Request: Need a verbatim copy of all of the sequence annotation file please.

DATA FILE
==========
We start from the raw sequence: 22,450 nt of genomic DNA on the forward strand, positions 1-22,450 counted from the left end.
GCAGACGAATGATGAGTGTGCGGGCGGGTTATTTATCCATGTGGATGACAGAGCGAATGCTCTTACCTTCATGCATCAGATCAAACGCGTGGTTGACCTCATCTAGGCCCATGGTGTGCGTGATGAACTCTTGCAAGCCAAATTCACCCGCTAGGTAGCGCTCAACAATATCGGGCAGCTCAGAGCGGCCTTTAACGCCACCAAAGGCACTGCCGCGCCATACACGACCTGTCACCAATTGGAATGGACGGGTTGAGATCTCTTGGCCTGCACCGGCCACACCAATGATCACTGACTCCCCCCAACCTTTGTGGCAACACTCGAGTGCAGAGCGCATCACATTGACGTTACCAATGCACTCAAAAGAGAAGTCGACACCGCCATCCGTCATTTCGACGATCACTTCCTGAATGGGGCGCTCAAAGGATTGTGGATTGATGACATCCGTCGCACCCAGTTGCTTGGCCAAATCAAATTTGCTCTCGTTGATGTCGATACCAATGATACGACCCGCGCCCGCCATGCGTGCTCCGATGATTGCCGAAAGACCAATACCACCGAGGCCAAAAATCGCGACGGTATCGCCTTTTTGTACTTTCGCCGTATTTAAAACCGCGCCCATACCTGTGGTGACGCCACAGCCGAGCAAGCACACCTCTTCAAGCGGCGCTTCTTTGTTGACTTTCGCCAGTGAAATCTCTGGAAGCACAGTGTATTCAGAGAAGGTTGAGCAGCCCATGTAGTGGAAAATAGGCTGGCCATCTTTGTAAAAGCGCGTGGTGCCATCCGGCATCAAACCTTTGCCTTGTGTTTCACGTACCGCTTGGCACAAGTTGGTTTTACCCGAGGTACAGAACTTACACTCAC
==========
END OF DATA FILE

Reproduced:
We start from the raw sequence: 22,450 nt of genomic DNA on the forward strand, positions 1-22,450 counted from the left end.
GCAGACGAATGATGAGTGTGCGGGCGGGTTATTTATCCATGTGGATGACAGAGCGAATGCTCTTACCTTCATGCATCAGATCAAACGCGTGGTTGACCTCATCTAGGCCCATGGTGTGCGTGATGAACTCTTGCAAGCCAAATTCACCCGCTAGGTAGCGCTCAACAATATCGGGCAGCTCAGAGCGGCCTTTAACGCCACCAAAGGCACTGCCGCGCCATACACGACCTGTCACCAATTGGAATGGACGGGTTGAGATCTCTTGGCCTGCACCGGCCACACCAATGATCACTGACTCCCCCCAACCTTTGTGGCAACACTCGAGTGCAGAGCGCATCACATTGACGTTACCAATGCACTCAAAAGAGAAGTCGACACCGCCATCCGTCATTTCGACGATCACTTCCTGAATGGGGCGCTCAAAGGATTGTGGATTGATGACATCCGTCGCACCCAGTTGCTTGGCCAAATCAAATTTGCTCTCGTTGATGTCGATACCAATGATACGACCCGCGCCCGCCATGCGTGCTCCGATGATTGCCGAAAGACCAATACCACCGAGGCCAAAAATCGCGACGGTATCGCCTTTTTGTACTTTCGCCGTATTTAAAACCGCGCCCATACCTGTGGTGACGCCACAGCCGAGCAAGCACACCTCTTCAAGCGGCGCTTCTTTGTTGACTTTCGCCAGTGAAATCTCTGGAAGCACAGTGTATTCAGAGAAGGTTGAGCAGCCCATGTAGTGGAAAATAGGCTGGCCATCTTTGTAAAAGCGCGTGGTGCCATCCGGCATCAAACCTTTGCCTTGTGTTTCACGTACCGCTTGGCACAAGTTGGTTTTACCCGAGGTACAGAACTTACACTCAC